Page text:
Family point finger at Brackenridge

Last updated 05:00 04/02/2014
Mark Taylor

AVOIDABLE DEATH: Mark Taylor in hospital on the day he died.

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The sister of an intellectually disabled man who died under Brackenridge care says an independent review into his death proves it could have been avoided.

The deaths of three residents at Christchurch's Brackenridge Estate in mid-2013 led to the public resignation of the facility's sole GP and a Ministry of Health audit that identified failings by management.

Dr Peter Wilkinson quit in September, citing fears for staff and resident safety and three deaths that he believes could have been prevented with better care and training.

Brackenridge commissioned an independent review into the deaths of the three residents.

The review was completed in December and after repeated requests from The Press, Brackenridge chairwoman Jane Cartwright recently released a summary of its findings. Key concerns identified a lack of accountability and visible leadership, issues with accessing health services, delayed response to incidents and inconsistent implementation of policy.

The review concluded care of the residents "could be considered adequate within the Brackenridge care framework", the summary said.

Cartwright said the full report would not be released due to "personal details".

However, The Press obtained a full copy of the review and spoke to family members who claim it proved their loved ones were "let down by Brackenridge".

Resident Mark Taylor, 56, died in August and his sister, Cec Anderson, believes his death "could have been avoided". She acknowledged Taylor was a high-needs resident with behaviour issues but said "the care just preceding his death was inadequate and helped contribute to his passing".

Anderson said some of the Brackenridge caregivers were "absolutely awesome", but there were others who were inexperienced and did not know how to handle or care for her brother.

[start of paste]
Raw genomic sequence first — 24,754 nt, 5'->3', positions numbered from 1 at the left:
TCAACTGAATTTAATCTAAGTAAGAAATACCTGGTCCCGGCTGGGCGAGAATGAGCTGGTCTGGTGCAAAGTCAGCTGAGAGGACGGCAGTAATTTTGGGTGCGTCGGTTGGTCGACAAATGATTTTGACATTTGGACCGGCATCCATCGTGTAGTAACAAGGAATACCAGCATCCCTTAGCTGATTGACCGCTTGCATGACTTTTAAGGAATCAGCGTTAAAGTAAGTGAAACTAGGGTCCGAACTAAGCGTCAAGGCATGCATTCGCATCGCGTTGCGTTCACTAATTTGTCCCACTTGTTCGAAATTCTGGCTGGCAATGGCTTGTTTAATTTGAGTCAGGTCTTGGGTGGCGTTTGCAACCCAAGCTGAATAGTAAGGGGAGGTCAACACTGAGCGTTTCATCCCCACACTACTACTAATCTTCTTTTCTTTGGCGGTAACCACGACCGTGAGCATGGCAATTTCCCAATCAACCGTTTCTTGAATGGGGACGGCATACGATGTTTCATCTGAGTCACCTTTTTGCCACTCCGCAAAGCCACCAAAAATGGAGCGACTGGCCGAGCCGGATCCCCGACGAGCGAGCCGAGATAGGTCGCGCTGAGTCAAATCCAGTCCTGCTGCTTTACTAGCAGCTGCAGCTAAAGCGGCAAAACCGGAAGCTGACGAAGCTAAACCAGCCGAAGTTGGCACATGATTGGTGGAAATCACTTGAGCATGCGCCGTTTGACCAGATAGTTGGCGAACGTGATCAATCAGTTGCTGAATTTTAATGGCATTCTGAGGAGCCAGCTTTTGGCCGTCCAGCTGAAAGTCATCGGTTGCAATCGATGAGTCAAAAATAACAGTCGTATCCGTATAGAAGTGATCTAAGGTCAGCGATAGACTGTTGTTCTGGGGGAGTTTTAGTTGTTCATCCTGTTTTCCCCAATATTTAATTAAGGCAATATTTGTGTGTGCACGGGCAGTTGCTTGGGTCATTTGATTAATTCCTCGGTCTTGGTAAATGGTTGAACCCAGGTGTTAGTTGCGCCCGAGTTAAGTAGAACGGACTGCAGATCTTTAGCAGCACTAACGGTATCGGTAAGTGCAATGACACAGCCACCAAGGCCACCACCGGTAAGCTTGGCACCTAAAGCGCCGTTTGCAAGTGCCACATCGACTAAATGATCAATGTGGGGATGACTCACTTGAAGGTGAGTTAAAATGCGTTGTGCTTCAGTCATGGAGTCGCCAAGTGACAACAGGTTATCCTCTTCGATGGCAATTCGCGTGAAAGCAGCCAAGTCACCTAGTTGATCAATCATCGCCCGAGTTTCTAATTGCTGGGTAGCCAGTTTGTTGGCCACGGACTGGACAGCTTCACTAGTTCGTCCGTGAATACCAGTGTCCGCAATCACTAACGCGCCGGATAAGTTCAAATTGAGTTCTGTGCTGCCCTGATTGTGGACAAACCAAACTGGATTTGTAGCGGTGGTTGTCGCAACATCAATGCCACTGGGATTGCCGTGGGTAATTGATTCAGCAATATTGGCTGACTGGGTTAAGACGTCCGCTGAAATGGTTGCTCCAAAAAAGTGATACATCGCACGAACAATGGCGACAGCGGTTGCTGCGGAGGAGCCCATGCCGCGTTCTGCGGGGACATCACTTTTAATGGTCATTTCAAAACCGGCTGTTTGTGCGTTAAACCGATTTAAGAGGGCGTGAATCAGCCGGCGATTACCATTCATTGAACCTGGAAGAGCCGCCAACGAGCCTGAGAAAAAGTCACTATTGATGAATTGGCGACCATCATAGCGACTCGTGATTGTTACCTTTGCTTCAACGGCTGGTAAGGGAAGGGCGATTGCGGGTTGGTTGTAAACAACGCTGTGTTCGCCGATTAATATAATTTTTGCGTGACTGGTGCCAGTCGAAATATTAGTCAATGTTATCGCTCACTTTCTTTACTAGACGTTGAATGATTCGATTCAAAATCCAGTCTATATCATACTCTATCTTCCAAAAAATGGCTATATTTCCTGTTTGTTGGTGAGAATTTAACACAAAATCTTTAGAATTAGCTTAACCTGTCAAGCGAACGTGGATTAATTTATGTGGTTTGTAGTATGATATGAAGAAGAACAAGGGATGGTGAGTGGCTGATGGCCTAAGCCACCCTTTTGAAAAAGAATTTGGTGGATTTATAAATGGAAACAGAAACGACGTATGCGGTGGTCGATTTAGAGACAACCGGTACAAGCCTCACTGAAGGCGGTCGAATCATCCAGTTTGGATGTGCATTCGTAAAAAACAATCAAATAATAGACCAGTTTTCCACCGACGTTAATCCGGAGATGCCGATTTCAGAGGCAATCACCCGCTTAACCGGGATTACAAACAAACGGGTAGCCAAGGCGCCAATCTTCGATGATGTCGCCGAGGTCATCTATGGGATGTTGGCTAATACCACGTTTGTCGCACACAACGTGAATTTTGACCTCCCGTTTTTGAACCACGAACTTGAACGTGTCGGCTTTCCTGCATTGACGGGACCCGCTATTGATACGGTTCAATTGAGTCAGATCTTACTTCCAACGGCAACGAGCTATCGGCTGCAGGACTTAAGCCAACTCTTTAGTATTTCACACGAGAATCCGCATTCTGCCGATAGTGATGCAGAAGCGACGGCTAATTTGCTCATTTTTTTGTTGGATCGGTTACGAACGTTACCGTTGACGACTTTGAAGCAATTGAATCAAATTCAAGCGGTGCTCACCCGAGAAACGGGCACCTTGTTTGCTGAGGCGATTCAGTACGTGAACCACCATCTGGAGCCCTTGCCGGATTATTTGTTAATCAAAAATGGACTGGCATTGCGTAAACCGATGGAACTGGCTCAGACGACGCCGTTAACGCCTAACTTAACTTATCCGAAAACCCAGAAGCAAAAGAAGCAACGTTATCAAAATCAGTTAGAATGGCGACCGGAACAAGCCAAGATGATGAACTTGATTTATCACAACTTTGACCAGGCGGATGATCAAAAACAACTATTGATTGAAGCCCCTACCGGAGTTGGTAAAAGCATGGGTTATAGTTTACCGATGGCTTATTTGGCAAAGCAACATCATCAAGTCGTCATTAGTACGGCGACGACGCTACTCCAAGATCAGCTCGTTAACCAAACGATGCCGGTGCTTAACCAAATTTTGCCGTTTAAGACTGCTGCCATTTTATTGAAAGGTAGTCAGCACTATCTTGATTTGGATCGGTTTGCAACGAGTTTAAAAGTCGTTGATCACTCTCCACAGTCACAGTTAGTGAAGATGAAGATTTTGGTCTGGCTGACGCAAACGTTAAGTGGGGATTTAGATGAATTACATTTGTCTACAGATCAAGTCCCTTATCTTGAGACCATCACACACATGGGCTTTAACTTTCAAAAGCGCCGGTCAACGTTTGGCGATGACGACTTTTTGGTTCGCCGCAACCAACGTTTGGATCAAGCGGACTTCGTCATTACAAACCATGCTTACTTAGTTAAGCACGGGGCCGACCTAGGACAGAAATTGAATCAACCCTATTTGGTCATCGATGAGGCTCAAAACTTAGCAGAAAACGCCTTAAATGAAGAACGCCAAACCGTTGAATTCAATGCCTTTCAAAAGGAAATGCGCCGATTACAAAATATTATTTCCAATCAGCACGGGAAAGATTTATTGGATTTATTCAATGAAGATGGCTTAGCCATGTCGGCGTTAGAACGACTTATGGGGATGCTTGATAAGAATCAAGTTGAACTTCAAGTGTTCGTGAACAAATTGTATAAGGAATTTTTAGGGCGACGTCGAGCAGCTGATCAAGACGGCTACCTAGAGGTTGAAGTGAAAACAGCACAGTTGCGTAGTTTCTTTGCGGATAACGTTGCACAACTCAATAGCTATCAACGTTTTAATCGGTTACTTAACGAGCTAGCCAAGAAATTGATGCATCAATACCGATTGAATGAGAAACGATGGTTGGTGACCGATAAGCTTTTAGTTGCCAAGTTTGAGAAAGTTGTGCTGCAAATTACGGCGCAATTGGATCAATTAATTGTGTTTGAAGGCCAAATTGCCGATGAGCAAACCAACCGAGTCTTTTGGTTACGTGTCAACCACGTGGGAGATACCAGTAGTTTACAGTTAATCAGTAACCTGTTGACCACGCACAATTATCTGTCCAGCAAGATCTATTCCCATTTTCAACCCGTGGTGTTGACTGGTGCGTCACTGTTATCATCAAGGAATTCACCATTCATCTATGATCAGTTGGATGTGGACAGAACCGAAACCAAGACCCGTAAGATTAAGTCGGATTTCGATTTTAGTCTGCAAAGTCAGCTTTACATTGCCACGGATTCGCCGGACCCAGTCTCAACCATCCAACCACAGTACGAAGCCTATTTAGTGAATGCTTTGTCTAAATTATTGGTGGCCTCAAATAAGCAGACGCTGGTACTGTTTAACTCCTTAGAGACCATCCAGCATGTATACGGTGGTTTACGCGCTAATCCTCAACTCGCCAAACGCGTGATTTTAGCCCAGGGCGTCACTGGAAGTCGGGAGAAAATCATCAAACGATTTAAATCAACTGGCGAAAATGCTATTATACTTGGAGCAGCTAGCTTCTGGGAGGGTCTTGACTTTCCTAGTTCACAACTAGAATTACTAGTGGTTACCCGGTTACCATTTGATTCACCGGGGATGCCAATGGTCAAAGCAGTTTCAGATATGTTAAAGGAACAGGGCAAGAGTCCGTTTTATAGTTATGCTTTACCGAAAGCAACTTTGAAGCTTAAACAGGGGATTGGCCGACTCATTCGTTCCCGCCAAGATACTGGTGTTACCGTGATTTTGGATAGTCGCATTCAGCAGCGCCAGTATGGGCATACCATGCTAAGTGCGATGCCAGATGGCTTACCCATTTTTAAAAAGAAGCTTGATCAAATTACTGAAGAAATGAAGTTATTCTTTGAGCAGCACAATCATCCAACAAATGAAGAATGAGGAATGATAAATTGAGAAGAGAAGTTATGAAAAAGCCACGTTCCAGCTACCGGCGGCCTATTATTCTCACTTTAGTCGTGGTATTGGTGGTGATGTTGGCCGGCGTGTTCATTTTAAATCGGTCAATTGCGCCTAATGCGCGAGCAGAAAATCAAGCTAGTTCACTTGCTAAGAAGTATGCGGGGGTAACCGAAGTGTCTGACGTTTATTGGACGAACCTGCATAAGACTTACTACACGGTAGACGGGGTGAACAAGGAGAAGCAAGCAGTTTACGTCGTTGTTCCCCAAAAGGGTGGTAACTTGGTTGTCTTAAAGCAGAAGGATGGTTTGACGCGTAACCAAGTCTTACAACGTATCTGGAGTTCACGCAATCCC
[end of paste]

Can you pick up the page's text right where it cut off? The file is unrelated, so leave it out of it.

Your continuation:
"I don't think it was the carers' fault; the Brackenridge system was what let him down," she said.

The review detailed what happened before Taylor's death and raised several concerns about his care, including inadequate documents, lack of senior leadership, delayed investigation of incidents and the lack of appropriate involvement of behaviour support co-ordinators.

On July 26, medical records show Taylor was unsettled with "volatile" behaviour. Over the next two days he was agitated with "coughing, runny nose".

He was given medication for three consecutive days.

On July 29, an incident form said his behaviour was assaultive, with one staff member reporting that he "smashed" a dining room chair.

On July 31, he was again unsettled, with a runny nose and "above eye bruising". The next day he was "attacking often", sounded congested and would not allow Wilkinson near him to be assessed.

The following evening he was taken to hospital.

Taylor died on August 4.

"While areas of concern requiring attention are noted, the reviewers did not feel able to conclude that these inadequacies directly contributed to Mark's death," the report read.

The review also raised concerns about Brackenridge's model of care, which did not focus enough on the physical health problems many intellectually disabled people faced.

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It recommended the facility do a stock-take of all roles to ensure staff were aware of their responsibilities, to review its policies for accessing health services, to review its internal audit programme and to start weekly onsite meetings with senior management.

Several changes and improvements have already been implemented at Brackenridge since the ministry audit and more initiatives are under way to improve care, Cartwright said.

Brackenridge is an intellectually disabled facility that provides full-time care to 65 residents at its gated Templeton community and residents at 18 community houses across Canterbury.

- The Press

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